Beware! At work, asking questions leads to more work
Secrets of how I get stuff done in large organizations...rather, don’t get stuff done so I can get stuff done.
I haven’t watched this talk of mine in awhile, but looking at it again, it’s basically the secrets of how I get stuff done in large organizations. Or, rather, don’t get stuff done so I can stay sane and get stuff done. Like all good advice, I don’t follow it consistently. Just today, I violated the avoid assigning yourself homework one.
I should update this talk and give it again. It’s, like 8 years old now! What would you add to it?
Relevant to your interests
Slack - “Slack [as in spare time, not the app] improves a team’s ability to respond to urgent requests. Often teams need to collaborate, such as extending an API for another team’s feature. Without slack, such work needs to be scheduled into the plan, increasing delay, and the cycle time of other teams. Small tasks can be handled in slack, done quickly with little ceremony. Remember that high utilization increases latency.”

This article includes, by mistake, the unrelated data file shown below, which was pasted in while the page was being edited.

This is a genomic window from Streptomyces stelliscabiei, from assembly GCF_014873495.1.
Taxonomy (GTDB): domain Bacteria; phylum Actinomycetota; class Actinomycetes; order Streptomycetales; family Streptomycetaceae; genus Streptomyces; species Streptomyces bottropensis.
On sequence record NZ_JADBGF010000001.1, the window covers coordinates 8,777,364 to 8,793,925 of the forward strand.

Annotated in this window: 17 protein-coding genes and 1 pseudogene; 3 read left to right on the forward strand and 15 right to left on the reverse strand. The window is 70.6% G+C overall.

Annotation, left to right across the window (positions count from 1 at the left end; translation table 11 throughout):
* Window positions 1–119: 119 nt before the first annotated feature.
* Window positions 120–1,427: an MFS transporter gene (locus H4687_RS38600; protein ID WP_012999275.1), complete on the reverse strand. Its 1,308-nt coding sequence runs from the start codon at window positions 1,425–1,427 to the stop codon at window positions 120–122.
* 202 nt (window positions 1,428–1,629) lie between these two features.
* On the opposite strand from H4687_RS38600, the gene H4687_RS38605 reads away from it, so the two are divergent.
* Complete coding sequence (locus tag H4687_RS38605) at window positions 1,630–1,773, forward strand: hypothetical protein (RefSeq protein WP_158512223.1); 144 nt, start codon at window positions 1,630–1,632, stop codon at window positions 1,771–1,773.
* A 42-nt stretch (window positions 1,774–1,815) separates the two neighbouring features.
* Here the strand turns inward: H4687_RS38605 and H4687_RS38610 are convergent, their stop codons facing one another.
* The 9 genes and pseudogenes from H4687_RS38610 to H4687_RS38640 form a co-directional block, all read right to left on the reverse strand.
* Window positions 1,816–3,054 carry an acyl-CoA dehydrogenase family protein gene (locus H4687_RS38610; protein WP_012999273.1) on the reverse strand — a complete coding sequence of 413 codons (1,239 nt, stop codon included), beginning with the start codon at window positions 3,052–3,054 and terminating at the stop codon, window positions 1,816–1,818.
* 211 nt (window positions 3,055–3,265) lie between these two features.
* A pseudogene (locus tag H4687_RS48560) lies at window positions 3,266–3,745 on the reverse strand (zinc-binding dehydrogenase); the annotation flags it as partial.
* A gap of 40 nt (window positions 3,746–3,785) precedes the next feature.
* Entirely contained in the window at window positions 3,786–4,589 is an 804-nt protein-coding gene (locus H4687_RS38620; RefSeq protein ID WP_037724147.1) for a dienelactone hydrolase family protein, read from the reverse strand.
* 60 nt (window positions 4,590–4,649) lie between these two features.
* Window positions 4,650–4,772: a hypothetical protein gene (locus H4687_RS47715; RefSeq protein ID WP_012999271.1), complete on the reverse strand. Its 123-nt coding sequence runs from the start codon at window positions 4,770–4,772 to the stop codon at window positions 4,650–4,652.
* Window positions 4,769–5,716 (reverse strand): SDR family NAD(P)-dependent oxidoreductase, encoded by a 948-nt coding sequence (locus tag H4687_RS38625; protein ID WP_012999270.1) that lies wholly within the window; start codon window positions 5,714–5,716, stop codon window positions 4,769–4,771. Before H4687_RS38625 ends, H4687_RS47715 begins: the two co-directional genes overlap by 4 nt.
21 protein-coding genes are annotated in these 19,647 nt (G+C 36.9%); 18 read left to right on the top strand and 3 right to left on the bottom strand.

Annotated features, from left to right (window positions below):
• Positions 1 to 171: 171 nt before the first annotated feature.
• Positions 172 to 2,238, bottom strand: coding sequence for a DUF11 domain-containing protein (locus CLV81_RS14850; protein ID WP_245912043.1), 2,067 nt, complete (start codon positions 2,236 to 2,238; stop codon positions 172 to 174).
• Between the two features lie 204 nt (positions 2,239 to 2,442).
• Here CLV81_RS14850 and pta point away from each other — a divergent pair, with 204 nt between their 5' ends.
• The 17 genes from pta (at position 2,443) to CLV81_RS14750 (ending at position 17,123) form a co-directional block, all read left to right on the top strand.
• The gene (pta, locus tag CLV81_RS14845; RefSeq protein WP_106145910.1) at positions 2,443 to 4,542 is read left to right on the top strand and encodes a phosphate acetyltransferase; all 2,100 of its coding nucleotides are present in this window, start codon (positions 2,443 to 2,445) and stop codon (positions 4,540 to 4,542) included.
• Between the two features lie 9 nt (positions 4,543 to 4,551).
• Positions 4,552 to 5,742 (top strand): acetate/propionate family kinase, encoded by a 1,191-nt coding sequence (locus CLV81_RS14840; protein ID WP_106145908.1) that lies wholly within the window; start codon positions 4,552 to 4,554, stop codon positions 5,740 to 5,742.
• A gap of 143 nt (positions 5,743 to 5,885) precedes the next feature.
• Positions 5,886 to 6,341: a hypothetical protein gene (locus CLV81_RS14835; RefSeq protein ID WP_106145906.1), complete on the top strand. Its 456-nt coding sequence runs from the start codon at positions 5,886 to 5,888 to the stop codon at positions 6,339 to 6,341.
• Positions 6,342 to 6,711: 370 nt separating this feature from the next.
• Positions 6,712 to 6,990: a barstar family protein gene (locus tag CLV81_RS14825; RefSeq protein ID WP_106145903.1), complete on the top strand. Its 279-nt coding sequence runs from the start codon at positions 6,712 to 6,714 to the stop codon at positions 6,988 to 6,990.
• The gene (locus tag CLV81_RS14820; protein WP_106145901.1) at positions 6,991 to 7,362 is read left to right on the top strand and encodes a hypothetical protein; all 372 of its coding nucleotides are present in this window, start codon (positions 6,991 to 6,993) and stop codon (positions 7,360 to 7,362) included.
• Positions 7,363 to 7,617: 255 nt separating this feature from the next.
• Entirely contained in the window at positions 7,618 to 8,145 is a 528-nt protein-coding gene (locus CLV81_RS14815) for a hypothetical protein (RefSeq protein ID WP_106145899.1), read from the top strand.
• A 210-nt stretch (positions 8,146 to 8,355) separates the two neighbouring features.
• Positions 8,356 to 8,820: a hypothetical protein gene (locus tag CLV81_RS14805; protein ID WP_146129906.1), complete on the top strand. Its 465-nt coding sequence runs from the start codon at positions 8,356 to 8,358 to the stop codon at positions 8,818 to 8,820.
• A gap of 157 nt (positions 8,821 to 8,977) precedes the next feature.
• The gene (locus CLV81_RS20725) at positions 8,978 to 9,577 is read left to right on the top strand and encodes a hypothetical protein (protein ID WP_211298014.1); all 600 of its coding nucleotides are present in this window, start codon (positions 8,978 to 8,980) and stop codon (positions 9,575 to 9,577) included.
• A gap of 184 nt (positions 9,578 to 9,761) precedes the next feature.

Feedly launches strikebreaking as a service - Not sure about this one. I think it falls into the facial recognition bucket of “one person’s quick login to their phone is another person’s means of implementing 1984.” Depending on which order you put those two statements, you’re making a different statement.
They are like the statesman of whom it was said that he was always punctually half an hour late.
I’m thinking of being less hoard-y with the newsletter. When I started it back up again, my idea was that I’d put everything exclusively in my newsletter, with a few exceptions. That’s probably an OK idea, but I’m thinking it’s also fine to put stuff that matches in other channels: pictures in Instagram, links in Twitter and Mastodon and LinkedIn. There’s a tedious line to walk between be an annoying cross poster, and reaching people who are only in one of those channels. We’ll see. What do you think?